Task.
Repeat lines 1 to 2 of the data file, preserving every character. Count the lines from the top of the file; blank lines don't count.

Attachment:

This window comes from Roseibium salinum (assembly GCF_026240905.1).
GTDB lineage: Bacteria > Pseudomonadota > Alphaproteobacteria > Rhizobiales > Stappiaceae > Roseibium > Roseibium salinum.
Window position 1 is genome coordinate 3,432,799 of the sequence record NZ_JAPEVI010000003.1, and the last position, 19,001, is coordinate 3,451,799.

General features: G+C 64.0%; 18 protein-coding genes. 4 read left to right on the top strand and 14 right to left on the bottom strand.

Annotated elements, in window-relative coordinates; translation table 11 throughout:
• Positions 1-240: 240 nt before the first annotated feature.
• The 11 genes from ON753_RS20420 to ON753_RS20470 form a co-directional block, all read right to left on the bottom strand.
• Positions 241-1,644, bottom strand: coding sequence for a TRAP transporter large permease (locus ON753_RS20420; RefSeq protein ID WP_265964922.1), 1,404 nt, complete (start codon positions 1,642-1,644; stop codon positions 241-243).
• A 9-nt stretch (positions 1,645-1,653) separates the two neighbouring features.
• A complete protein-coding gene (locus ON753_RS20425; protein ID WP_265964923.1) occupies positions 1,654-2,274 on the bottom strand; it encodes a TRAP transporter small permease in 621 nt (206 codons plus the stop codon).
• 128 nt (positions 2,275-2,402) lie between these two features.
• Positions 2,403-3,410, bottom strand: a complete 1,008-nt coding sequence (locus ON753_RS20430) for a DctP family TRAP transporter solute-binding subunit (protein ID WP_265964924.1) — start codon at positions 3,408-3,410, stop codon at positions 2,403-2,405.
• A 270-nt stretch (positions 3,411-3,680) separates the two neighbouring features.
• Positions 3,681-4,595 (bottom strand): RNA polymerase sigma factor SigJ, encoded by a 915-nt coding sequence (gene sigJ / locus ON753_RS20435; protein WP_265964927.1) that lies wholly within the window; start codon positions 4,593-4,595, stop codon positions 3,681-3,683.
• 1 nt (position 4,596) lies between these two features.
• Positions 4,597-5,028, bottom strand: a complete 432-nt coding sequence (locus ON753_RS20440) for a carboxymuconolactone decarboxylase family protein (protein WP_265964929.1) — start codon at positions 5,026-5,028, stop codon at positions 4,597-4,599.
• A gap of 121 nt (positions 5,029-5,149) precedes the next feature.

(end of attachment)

This window comes from Roseibium salinum (assembly GCF_026240905.1).
GTDB lineage: Bacteria > Pseudomonadota > Alphaproteobacteria > Rhizobiales > Stappiaceae > Roseibium > Roseibium salinum.